Summer is almost here and with that comes a new set of seasonal employment law issues. Top of the list for many employers includes the hiring of interns, dress code compliance and handling time off requests.
1. Hiring Summer Interns
Employers looking to hire interns to work during the summer season or beyond should know that the U.S. Department of Labor (DOL) recently changed the criteria to determine if an internship must be paid. In certain circumstances, internships are considered employment subject to federal minimum wage and overtime rules.
Under the previous “primary beneficiary” test, employers were required to meet all of the six criteria outlined by the DOL for determining whether interns are employees. The new seven-factor test is designed to be more flexible and does not require all factors to be met. Rather, employers are asked to determine the extent to which each factor is met. For example, how clear is it that the intern and the employer understand that the internship is unpaid, and that there is no promise of a paid job at the end of the program? The non-monetary benefits of the intern-employer relationship, such as training, are also taken into consideration.
Though no single factor is deemed determinative, a review of the whole internship program is important to ensure that an intern is not considered an employee under Fair Labor Standards Act (FLSA) rules, and to avoid any liabilities for misclassification claims.
Companies also should be aware of state laws that may impact internship programs. For example, California, the District of Columbia, Illinois, Maryland, and New York consider interns to be employees and offer some protections under various state anti-discrimination and/or sexual harassment statutes.
All employers should be clear about the scope of their internship opportunities, including expectations for the relationship, anticipated duties and hours, compensation, if any, and whether an intern will become entitled to a paid job at the end of the program.
2. Summer Dress Codes
With warmer temperatures come more casual clothing options. As a result, the line between professional and casual dress in the workplace is sometimes blurred. The following are some tips to follow when crafting a new or revisiting an existing dress code policy this summer:
If the dress code is new or being revised, the policy should be clearly communicated. Sending a reminder out to employees may be helpful in some workplaces. In all cases, the policy should be unambiguous. List examples to make sure there is no confusion about what is considered appropriate and what is not and explain the reasoning behind the policy and the consequences for any violations.
To serve their business or customer needs, companies may apply dress code policies to all employees or to specific departments.
Make sure the dress code does not have an adverse impact on any religious groups, women, people of color, or people with disabilities. Company policies may not violate state or federal anti-discrimination laws.If the policy is likely to have a disparate impact on one or more of these groups, employers should be prepared to show a legitimate business reason for the policy.Also, reasonable accommodations should be provided for employees who request one based on their protected status. For example, reasonable modifications may be required for ethnic, religious, or disability reasons.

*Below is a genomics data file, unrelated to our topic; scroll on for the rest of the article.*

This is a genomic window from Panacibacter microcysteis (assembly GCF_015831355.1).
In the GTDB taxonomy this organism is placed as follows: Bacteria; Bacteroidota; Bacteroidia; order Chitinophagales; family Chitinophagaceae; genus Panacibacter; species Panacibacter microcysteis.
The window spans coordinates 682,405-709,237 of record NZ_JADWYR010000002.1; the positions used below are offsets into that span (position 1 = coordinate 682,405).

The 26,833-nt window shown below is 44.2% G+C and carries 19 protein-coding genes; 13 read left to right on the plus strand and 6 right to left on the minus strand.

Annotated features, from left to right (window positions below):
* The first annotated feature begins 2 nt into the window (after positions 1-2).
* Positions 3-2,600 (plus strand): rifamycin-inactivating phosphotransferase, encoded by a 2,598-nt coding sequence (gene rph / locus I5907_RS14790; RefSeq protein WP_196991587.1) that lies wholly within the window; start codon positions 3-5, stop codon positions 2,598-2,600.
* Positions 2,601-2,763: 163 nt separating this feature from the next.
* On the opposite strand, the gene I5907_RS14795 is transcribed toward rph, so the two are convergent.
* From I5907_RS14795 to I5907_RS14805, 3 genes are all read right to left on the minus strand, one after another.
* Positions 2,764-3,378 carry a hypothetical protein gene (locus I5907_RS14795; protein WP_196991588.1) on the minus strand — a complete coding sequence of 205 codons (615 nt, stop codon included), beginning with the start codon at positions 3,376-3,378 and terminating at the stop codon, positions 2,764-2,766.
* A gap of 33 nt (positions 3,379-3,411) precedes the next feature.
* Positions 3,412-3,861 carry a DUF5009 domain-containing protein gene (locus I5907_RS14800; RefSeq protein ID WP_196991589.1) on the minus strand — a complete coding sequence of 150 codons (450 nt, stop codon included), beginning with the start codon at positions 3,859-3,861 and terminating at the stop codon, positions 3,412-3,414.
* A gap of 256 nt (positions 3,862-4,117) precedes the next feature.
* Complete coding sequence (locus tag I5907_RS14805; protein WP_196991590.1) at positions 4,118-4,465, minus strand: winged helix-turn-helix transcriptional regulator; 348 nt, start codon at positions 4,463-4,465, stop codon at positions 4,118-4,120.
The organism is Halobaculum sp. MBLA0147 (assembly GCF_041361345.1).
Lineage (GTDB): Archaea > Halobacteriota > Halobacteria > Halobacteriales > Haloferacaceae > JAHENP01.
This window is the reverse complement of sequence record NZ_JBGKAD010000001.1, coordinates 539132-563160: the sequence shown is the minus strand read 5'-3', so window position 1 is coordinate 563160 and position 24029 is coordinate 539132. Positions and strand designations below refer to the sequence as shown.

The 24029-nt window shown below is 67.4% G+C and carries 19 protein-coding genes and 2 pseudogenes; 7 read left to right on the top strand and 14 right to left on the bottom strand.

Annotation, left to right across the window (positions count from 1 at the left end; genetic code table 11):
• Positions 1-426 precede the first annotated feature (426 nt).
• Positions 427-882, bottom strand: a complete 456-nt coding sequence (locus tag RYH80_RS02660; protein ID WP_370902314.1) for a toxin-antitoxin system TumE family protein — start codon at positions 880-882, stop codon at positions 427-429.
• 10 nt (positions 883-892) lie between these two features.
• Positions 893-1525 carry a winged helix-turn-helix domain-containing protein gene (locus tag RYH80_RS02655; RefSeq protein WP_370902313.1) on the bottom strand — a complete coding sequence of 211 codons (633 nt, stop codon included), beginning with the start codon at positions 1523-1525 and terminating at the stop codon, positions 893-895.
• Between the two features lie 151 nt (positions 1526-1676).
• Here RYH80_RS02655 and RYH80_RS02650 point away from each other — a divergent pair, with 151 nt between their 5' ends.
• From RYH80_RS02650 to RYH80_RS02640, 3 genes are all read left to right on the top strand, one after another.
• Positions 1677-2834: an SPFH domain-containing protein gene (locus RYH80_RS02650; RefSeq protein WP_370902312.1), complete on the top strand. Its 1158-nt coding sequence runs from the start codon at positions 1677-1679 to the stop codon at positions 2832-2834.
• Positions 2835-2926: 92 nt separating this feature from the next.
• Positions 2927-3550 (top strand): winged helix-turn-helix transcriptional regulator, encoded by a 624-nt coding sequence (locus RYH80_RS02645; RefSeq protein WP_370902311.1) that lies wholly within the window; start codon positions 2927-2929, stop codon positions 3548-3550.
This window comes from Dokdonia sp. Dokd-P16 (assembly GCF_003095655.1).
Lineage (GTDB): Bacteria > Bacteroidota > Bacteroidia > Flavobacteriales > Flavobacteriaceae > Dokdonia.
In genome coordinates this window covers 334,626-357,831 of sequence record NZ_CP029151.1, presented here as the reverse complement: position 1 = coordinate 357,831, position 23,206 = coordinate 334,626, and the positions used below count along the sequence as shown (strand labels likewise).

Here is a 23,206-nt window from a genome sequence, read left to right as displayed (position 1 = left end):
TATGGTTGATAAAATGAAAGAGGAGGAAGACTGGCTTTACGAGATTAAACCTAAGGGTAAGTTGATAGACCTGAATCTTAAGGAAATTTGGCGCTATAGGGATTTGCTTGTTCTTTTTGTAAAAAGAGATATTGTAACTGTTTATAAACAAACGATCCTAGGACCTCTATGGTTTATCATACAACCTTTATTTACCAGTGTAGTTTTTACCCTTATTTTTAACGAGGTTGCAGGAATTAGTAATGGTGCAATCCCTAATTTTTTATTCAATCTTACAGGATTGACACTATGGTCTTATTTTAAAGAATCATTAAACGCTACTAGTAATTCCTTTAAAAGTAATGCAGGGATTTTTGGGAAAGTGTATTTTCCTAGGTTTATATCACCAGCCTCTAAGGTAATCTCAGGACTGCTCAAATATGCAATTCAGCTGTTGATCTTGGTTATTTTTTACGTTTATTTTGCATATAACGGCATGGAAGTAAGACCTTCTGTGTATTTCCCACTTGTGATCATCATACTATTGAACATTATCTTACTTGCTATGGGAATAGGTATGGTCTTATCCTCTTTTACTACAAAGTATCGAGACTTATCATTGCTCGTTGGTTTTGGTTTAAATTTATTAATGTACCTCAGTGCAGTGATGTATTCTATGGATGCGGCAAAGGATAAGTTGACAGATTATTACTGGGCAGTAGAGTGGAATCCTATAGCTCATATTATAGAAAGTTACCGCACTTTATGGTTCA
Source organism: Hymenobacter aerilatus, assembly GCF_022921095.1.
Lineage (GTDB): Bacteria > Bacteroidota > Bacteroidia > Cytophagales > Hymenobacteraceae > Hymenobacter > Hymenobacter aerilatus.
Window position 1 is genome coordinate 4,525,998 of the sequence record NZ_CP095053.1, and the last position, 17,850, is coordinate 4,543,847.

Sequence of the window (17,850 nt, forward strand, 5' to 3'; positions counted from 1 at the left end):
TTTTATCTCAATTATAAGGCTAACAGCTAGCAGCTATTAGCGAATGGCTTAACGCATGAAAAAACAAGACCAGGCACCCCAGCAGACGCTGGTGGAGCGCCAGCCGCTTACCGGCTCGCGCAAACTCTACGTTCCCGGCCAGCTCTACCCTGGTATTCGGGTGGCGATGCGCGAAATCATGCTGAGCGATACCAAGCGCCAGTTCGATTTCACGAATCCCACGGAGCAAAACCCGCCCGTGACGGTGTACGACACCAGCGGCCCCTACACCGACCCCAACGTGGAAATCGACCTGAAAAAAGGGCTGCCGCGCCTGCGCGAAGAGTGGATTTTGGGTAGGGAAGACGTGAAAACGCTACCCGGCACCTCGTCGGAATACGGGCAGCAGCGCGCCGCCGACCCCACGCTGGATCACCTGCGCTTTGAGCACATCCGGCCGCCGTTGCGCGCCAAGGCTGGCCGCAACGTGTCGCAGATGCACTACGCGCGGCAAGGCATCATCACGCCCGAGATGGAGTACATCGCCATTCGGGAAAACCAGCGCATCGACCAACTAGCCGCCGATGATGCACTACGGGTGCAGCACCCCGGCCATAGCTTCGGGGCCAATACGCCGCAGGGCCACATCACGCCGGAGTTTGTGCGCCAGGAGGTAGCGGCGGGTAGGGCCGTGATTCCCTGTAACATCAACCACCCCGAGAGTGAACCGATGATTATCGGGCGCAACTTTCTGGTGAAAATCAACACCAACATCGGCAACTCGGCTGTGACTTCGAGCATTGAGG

Finally, failure to consistently enforce a neutral dress code policy or provide reasonable accommodations can expose a company to potential claims. As always, dress codes and any discipline for code violations should be implemented equitably to avoid claims of discrimination.
3. Time Off Requests
Summertime tends to prompt an influx of requests for time off. Now is a good time to review policies governing time off, as well as the implementation of those policies to ensure consistency. Written time off policies should explicitly inform employees of the process for handling time off requests and help employers to consistently apply the rules.
An ideal policy will explain how much time off employees receive and how that time accrues. It also will include reasonable restrictions on how time off is administered such as requiring advance approval from management, and how to handle scheduling so that business needs and staffing levels are in sync.
Most importantly, time off policies and procedures must not be discriminatory. For instance, if a policy denies time off or permits discipline for an employee who needs to be out of the office on a protected medical leave, the policy could be seen as discriminating against employees with disabilities. Companies should train their managers on how to administer time off requests in a non-discriminatory manner. Employers generally have the right to manage vacation requests, however protected leave available to employees under federal, state and/or local laws adds another layer of complexity that employers should consider when reviewing time off requests.
To minimize employment issues this summer and all year around: plan ahead, know the relevant employment laws, and train managers and supervisors to apply HR best practices consistently throughout the organization.